Boston University Student Government committed to endorsing Divest BU in a Zoom meeting Monday night.
Divest BU is an “environmental activist coalition” focused on pushing BU to sell its holdings in fossil fuels, in accordance with previous commitments the University has made.
Divest BU spokesperson and College of Arts and Sciences sophomore Cora Funke said the University’s commitment to environmental causes was superficial.
“BU has greenwashed itself,” she said, “pretending to be a pioneer of sustainability, when in reality our school is entrenched in problematic systems.”
Divest BU’s arguments in the resolution involve an examination of how climate change has “severely hurt” students.
“In 2017, Texan students lost their homes in Hurricane Harvey, in 2018, students from California watched wildfires decimate their communities,” the resolution reads.
Funke also noted the economics involved in the production of fossil fuels that are unsustainable in the long term, citing the Keystone XL Pipeline, Atlantic Coast Pipeline and Dakota Access Pipeline.
“These three prominent pipelines were recently shut down in part due to ballooning costs,” Funke said. “Fossil fuel companies are actively losing billions of dollars each year and they’re only projected to lose more.”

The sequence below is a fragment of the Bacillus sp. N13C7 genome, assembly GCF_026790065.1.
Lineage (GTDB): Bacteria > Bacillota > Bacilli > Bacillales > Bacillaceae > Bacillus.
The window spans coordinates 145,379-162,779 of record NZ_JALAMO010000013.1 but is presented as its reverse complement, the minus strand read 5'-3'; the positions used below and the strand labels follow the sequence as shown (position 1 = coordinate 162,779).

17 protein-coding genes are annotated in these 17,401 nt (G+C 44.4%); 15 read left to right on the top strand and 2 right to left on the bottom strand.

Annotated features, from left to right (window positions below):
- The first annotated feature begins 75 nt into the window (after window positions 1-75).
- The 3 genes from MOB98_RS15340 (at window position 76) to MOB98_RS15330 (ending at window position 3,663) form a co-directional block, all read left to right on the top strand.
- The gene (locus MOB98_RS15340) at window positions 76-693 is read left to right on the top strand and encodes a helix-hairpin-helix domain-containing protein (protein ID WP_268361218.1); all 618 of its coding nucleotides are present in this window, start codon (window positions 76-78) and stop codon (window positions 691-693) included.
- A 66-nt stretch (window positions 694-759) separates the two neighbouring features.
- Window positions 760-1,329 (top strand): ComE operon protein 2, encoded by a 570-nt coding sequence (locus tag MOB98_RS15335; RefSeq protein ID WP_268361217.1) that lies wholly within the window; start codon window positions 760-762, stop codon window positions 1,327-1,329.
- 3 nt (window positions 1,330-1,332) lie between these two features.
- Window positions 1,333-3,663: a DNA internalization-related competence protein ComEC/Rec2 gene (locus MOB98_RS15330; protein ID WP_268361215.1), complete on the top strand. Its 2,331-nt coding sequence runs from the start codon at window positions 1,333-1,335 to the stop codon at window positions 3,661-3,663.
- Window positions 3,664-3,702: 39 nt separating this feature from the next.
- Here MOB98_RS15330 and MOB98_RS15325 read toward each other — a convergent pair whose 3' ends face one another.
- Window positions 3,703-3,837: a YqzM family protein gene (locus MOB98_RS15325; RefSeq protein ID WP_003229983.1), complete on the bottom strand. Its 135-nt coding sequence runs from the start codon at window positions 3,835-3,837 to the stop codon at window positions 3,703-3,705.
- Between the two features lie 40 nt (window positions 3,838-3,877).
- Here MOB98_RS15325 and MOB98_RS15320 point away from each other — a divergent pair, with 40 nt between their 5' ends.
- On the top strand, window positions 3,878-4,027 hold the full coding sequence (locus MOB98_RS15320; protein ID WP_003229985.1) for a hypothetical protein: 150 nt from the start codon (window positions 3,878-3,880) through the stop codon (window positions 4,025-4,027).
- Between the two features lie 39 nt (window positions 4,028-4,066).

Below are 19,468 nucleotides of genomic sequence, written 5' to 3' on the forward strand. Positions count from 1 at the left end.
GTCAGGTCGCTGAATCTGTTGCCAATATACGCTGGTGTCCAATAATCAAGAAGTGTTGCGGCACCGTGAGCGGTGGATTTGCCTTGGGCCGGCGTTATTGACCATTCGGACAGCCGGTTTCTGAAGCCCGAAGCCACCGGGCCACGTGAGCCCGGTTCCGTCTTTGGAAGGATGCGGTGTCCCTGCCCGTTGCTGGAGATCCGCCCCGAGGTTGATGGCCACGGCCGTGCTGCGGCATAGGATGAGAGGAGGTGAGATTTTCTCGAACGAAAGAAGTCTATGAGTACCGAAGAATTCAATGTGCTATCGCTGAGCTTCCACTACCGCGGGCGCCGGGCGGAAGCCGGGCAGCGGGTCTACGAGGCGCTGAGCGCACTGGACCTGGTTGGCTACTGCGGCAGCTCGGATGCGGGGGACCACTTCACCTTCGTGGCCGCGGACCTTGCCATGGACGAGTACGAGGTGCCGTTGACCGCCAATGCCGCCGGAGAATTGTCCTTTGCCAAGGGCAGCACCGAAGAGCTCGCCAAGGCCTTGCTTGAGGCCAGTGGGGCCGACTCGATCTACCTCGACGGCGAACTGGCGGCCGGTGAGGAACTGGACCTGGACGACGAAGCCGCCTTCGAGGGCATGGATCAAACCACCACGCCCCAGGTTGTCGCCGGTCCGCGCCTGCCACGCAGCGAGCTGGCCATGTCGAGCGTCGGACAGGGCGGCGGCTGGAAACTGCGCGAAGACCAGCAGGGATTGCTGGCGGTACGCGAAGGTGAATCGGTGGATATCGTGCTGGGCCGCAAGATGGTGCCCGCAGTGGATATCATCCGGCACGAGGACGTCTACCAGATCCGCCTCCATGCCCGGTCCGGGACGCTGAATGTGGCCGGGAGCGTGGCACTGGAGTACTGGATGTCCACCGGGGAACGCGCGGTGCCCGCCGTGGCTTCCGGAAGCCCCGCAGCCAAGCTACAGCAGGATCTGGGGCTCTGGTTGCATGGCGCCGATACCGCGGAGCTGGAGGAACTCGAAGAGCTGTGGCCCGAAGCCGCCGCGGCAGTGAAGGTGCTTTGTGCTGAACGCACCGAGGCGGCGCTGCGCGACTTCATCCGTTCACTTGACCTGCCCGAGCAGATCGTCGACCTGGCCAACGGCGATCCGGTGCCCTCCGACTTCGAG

Divest BU has planned to bring up its demands in one of two climate change forums hosted by the Advisory Committee on Socially Responsible Investing — composed of BU trustees, professors and students — March 4.
In 2016, the ACSRI pressured President Robert Brown to avoid future fossil fuel investment. However, the group has received “no concrete financial affirmation of the University’s pledged avoidance in those fossil fuel industries,” the resolution states.
The endorsement of Divest BU includes supporting its demands of divesting all remaining fossil fuel investments, reinvesting funds into sustainable energy and establishing a social impact fund to lend to communities negatively impacted by climate change.
StuGov would support Divest BU by sharing its petition for divestment, information about its meeting with the ACSRI and graphics on social media.
The resolution passed with 33 votes in the affirmative out of 41 senators present.
Co-Chair of the Student Election Commission and CAS junior Daniel Daponte noted some brief updates about the forthcoming elections.
The deadline for intent forms of those running for at-large Senate has been extended until March 12 because the SEC did not receive the turnout in registration it desired.
“We’re encouraging everyone who’s interested to register,” Daponte said, “just so we can have as many students’ voices represented in next year’s Senate as possible.”
The SEC has also received clearance for in-person meet and greet events on the BU Beach for election candidates this week Wednesday, Thursday and Friday from 11 a.m. to 2 p.m. each day. Students will have to pre-register to attend the events, which will abide by COVID-19 safety regulations.
“The point of the event is for the students to meet the candidates,” Daponte said, “and talk about policies and their vision for Student Government.”
The Zoom call, like last week’s StuGov meeting, ended over an hour early.
Abbigale Shi, editorial page editor of The Daily Free Press, is a Student Government Environmental Affairs cabinet staffer. She was not involved in the editing of this article.